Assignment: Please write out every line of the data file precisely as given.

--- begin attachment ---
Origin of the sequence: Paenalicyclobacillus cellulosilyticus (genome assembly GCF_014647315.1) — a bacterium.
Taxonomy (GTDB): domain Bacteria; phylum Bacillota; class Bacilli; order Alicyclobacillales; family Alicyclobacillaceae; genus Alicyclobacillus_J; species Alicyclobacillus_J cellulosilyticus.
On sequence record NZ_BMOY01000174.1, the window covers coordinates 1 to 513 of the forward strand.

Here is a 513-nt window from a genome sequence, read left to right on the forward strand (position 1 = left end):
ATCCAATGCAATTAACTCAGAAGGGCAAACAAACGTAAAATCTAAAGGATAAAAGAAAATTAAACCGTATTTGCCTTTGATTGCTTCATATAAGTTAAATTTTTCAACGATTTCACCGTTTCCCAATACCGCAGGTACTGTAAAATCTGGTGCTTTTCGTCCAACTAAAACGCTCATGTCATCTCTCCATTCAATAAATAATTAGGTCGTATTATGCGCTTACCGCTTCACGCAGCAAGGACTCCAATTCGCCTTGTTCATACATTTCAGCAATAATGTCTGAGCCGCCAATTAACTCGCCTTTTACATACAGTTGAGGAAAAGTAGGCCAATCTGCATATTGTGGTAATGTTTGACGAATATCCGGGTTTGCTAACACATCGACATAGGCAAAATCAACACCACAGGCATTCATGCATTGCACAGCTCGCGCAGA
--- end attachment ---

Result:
Origin of the sequence: Paenalicyclobacillus cellulosilyticus (genome assembly GCF_014647315.1) — a bacterium.
Taxonomy (GTDB): domain Bacteria; phylum Bacillota; class Bacilli; order Alicyclobacillales; family Alicyclobacillaceae; genus Alicyclobacillus_J; species Alicyclobacillus_J cellulosilyticus.
On sequence record NZ_BMOY01000174.1, the window covers coordinates 1 to 513 of the forward strand.

Here is a 513-nt window from a genome sequence, read left to right on the forward strand (position 1 = left end):
ATCCAATGCAATTAACTCAGAAGGGCAAACAAACGTAAAATCTAAAGGATAAAAGAAAATTAAACCGTATTTGCCTTTGATTGCTTCATATAAGTTAAATTTTTCAACGATTTCACCGTTTCCCAATACCGCAGGTACTGTAAAATCTGGTGCTTTTCGTCCAACTAAAACGCTCATGTCATCTCTCCATTCAATAAATAATTAGGTCGTATTATGCGCTTACCGCTTCACGCAGCAAGGACTCCAATTCGCCTTGTTCATACATTTCAGCAATAATGTCTGAGCCGCCAATTAACTCGCCTTTTACATACAGTTGAGGAAAAGTAGGCCAATCTGCATATTGTGGTAATGTTTGACGAATATCCGGGTTTGCTAACACATCGACATAGGCAAAATCAACACCACAGGCATTCATGCATTGCACAGCTCGCGCAGA